Growing up in the Philippines however, I learned of the term “japayuki,” which had a derogatory implication, suggesting that women OFWs in Japan working in the entertainment industry or “japayukis” are actually working in some form of prostitution. Technically, “japayuki” means any Filipino working in Japan, so foreign men doing manual labor or people working in a technical or medical field are indeed “japayukis,” but the word and the nebulous meaning of an “entertainment” visa feeds into the term suggesting prostitution. A couple of things however. One, in Korea, many foreigners who are arrested for prostitution in the country are either in the country on an entertainment visa or a tourist visa. Two, when I was in Hong Kong, I happened to stumble upon a very upbeat and packed bar with a big band playing. Lo and behold, it’s a group of male Filipino musicians on stage, most probably in the city on an entertainment visa. So yeah, despite the two things I mentioned not being in Japan, there’s probably a bit of truth on either takes on the term “japayuki.”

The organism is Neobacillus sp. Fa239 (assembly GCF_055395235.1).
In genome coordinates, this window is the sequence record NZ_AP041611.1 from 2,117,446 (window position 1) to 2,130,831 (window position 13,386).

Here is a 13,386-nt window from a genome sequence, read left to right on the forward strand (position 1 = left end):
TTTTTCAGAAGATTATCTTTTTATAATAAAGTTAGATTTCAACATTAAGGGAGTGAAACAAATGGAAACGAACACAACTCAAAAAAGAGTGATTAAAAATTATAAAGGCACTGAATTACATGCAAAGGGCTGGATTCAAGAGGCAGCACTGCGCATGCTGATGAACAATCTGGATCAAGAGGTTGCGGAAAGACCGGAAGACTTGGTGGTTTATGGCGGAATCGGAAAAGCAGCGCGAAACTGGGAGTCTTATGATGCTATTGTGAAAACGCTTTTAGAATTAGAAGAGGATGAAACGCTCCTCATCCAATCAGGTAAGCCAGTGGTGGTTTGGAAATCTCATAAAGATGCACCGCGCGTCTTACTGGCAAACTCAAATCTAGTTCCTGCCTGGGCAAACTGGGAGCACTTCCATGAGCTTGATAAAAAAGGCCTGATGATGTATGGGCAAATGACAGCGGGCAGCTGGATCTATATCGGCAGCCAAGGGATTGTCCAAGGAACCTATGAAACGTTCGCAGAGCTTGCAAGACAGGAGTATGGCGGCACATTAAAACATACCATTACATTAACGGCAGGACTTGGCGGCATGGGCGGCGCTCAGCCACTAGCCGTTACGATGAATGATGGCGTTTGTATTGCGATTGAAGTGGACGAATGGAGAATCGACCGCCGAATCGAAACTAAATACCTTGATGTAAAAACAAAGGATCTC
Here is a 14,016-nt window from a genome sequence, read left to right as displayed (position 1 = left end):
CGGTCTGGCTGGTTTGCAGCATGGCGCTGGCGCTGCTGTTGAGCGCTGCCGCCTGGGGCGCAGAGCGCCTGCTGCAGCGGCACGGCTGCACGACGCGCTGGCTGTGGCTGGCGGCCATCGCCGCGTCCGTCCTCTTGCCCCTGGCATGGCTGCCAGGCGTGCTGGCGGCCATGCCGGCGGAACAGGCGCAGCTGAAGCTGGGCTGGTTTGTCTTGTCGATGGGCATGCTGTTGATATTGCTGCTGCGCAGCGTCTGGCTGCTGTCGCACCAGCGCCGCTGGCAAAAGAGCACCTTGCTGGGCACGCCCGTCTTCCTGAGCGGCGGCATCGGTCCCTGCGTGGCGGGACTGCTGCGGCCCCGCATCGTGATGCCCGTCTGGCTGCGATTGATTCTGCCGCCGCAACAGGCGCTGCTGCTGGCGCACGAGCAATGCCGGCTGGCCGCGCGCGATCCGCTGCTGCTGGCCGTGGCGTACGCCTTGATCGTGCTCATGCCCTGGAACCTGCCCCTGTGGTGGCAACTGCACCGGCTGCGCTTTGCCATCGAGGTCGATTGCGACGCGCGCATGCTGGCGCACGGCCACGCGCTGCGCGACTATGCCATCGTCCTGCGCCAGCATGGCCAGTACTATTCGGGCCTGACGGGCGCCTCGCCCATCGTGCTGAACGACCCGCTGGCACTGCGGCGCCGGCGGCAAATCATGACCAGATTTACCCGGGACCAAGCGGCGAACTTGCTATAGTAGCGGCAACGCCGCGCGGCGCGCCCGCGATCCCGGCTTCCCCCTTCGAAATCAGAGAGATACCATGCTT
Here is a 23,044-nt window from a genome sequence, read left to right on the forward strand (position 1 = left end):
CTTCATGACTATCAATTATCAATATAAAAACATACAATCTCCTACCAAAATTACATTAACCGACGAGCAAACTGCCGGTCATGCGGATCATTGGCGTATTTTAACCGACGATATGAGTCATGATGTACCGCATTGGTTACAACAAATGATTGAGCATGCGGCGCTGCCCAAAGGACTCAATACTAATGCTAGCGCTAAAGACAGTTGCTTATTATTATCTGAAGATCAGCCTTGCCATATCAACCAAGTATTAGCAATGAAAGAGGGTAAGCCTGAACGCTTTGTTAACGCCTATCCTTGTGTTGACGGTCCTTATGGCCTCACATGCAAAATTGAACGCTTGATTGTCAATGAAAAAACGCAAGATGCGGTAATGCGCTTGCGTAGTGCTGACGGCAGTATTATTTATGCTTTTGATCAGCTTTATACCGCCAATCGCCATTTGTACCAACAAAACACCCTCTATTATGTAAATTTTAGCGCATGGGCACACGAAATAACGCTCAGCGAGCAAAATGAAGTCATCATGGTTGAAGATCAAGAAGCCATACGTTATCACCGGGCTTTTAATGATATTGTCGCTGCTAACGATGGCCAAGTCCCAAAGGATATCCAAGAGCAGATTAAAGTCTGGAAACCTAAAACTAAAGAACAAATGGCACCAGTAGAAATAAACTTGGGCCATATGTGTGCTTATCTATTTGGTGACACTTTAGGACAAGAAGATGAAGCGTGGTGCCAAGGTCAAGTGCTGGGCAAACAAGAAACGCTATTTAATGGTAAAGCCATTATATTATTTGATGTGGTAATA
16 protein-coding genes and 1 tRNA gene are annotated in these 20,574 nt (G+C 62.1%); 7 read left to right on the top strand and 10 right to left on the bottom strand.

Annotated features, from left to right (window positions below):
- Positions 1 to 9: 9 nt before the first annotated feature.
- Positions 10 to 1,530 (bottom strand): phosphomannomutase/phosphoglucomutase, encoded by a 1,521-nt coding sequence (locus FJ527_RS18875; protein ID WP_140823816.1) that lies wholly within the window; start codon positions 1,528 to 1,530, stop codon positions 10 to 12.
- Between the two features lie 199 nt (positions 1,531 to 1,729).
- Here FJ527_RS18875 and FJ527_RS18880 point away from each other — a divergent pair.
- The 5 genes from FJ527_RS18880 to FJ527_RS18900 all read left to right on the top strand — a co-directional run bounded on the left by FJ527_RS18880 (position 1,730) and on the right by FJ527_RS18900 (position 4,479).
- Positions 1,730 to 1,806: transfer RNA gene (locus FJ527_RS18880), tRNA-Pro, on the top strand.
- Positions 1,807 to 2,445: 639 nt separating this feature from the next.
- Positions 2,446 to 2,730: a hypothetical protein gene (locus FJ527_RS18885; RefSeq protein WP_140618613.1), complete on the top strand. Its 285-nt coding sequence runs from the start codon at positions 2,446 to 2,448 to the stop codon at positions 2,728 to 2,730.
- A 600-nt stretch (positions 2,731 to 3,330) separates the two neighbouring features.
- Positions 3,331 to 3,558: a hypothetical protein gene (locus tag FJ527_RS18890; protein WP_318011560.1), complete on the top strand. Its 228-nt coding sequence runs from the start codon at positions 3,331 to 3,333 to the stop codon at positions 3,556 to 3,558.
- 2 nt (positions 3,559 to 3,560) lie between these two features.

OFWs are referred to locally as “modern-day heroes” not only for the fact that they are overseas, away from their families and scrimping away in order to send money back home, but sometimes they are subject to abuse by their employers, not to mention sometimes stigma at home, especially with the term “japayuki.” And again, working overseas or being away from one’s family in order to support them is not a uniquely Filipino thing; Nearly a quarter of a million Sri Lankans live and work in the UAE. But in the Philippines, it is about 10% of the GDP. One in ten Filipinos work overseas. In Korea, they have a term, “gireogi appa” or goose dad. This refers to Korean fathers working in Korea in order to finance their families overseas. These fathers probably deal with the same loneliness as OFWs, but they’re definitely better paid and the money they send goes outside of Korea and does not come into the country.